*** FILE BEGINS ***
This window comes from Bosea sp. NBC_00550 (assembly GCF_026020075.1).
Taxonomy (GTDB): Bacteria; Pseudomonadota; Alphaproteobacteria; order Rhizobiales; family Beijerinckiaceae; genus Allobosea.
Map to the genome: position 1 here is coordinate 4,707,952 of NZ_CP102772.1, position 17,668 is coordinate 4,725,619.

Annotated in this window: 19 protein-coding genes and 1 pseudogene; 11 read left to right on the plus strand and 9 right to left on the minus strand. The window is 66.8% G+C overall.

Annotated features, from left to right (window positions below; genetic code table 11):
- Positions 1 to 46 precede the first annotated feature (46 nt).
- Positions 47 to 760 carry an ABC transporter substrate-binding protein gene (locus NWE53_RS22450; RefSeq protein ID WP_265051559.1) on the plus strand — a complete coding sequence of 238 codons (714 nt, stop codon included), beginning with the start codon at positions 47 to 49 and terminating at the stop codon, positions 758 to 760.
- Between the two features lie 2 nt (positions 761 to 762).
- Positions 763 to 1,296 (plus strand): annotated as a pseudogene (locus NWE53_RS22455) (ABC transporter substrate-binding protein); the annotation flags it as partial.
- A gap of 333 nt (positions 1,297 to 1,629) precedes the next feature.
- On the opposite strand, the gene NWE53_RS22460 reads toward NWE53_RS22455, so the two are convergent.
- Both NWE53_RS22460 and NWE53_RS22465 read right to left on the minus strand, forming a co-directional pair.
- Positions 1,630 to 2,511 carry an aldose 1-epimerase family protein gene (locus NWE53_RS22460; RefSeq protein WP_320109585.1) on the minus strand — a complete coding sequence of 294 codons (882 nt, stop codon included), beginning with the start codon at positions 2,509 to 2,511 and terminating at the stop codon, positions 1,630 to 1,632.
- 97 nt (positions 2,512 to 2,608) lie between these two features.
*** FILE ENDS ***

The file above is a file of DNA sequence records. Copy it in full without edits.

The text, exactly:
This window comes from Bosea sp. NBC_00550 (assembly GCF_026020075.1).
Taxonomy (GTDB): Bacteria; Pseudomonadota; Alphaproteobacteria; order Rhizobiales; family Beijerinckiaceae; genus Allobosea.
Map to the genome: position 1 here is coordinate 4,707,952 of NZ_CP102772.1, position 17,668 is coordinate 4,725,619.

Annotated in this window: 19 protein-coding genes and 1 pseudogene; 11 read left to right on the plus strand and 9 right to left on the minus strand. The window is 66.8% G+C overall.

Annotated features, from left to right (window positions below; genetic code table 11):
- Positions 1 to 46 precede the first annotated feature (46 nt).
- Positions 47 to 760 carry an ABC transporter substrate-binding protein gene (locus NWE53_RS22450; RefSeq protein ID WP_265051559.1) on the plus strand — a complete coding sequence of 238 codons (714 nt, stop codon included), beginning with the start codon at positions 47 to 49 and terminating at the stop codon, positions 758 to 760.
- Between the two features lie 2 nt (positions 761 to 762).
- Positions 763 to 1,296 (plus strand): annotated as a pseudogene (locus NWE53_RS22455) (ABC transporter substrate-binding protein); the annotation flags it as partial.
- A gap of 333 nt (positions 1,297 to 1,629) precedes the next feature.
- On the opposite strand, the gene NWE53_RS22460 reads toward NWE53_RS22455, so the two are convergent.
- Both NWE53_RS22460 and NWE53_RS22465 read right to left on the minus strand, forming a co-directional pair.
- Positions 1,630 to 2,511 carry an aldose 1-epimerase family protein gene (locus NWE53_RS22460; RefSeq protein WP_320109585.1) on the minus strand — a complete coding sequence of 294 codons (882 nt, stop codon included), beginning with the start codon at positions 2,509 to 2,511 and terminating at the stop codon, positions 1,630 to 1,632.
- 97 nt (positions 2,512 to 2,608) lie between these two features.